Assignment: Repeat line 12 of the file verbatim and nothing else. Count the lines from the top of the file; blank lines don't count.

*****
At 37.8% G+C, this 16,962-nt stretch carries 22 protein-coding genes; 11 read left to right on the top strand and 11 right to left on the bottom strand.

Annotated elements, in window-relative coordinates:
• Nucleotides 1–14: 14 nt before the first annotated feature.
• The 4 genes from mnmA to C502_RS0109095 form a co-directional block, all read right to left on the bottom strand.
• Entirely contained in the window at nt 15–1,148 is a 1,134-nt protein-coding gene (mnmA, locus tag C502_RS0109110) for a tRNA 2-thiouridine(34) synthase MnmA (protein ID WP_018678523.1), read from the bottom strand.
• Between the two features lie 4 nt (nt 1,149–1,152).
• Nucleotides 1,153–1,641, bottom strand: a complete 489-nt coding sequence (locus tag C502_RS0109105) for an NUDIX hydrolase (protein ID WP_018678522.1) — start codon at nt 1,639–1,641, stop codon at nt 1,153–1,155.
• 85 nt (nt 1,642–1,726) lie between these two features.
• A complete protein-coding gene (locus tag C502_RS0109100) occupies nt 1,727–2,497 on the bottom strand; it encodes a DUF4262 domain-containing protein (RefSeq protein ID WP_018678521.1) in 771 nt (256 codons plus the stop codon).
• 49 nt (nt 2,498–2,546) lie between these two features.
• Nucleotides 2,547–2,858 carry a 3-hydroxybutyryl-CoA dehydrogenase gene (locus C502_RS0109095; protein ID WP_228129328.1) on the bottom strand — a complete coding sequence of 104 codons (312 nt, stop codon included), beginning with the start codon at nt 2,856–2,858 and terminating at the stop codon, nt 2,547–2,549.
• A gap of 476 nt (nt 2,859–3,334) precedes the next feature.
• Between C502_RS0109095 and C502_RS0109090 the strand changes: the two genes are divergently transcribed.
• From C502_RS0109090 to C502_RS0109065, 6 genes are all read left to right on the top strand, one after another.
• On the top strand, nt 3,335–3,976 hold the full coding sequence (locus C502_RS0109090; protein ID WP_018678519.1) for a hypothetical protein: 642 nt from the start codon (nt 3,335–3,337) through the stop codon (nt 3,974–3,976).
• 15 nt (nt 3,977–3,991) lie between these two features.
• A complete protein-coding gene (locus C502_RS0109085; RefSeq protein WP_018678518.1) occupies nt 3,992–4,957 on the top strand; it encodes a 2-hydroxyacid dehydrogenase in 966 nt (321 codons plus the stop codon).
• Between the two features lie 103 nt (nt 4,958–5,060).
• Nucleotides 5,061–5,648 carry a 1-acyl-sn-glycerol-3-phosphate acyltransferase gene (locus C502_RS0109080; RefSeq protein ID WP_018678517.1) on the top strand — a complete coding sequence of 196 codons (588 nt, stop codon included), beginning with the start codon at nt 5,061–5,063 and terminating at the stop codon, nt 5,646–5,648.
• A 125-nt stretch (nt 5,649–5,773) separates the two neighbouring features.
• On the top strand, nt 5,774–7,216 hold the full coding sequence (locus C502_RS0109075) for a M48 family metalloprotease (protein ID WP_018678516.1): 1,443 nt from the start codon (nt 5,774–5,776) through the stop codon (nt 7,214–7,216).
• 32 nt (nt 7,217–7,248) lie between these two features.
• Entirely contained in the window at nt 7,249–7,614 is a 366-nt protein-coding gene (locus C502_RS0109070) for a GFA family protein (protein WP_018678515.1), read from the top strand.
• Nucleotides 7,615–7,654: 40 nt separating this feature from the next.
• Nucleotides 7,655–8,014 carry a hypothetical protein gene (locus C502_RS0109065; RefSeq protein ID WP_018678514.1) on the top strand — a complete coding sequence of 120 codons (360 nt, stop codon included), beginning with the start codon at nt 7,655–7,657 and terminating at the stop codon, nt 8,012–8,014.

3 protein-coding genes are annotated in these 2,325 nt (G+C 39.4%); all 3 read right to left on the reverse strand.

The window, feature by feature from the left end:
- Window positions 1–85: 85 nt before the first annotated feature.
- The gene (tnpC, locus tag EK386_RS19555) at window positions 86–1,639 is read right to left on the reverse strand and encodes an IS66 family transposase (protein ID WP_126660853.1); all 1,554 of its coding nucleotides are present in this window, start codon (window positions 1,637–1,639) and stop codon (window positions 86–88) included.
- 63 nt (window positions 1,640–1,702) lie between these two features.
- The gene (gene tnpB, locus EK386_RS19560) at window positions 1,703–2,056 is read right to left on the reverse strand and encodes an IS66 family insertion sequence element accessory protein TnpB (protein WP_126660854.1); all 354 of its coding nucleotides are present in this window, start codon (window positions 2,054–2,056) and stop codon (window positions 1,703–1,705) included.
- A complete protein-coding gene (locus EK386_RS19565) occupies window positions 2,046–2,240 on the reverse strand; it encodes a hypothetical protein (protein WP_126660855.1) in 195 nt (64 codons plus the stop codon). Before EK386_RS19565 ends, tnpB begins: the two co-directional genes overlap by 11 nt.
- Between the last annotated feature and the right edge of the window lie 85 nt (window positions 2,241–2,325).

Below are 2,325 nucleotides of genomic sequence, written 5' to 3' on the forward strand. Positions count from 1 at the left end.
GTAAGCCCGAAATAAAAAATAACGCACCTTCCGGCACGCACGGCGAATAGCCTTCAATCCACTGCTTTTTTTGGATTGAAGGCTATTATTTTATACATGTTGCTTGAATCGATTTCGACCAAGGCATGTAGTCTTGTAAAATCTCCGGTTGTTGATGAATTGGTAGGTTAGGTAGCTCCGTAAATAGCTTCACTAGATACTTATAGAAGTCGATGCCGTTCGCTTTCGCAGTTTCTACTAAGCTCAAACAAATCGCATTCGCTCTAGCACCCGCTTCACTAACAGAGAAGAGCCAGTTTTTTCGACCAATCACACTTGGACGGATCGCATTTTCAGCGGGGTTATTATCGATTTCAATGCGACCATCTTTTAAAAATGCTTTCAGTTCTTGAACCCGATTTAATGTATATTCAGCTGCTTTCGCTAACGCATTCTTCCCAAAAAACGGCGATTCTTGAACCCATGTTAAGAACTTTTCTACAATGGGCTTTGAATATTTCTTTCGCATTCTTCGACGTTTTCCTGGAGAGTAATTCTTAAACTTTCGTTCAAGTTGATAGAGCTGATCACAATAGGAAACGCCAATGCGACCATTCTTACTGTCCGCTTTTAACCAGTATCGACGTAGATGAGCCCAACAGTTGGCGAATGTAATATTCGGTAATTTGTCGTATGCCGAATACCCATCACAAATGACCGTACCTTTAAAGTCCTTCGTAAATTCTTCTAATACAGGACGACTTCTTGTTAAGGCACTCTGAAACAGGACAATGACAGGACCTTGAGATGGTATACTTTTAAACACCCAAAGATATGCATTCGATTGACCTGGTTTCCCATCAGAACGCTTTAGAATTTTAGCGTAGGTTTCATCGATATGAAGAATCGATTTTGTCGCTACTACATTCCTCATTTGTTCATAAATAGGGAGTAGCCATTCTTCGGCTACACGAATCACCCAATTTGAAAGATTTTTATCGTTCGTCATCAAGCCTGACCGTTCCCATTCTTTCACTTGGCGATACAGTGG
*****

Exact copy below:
• A gap of 476 nt (nt 2,859–3,334) precedes the next feature.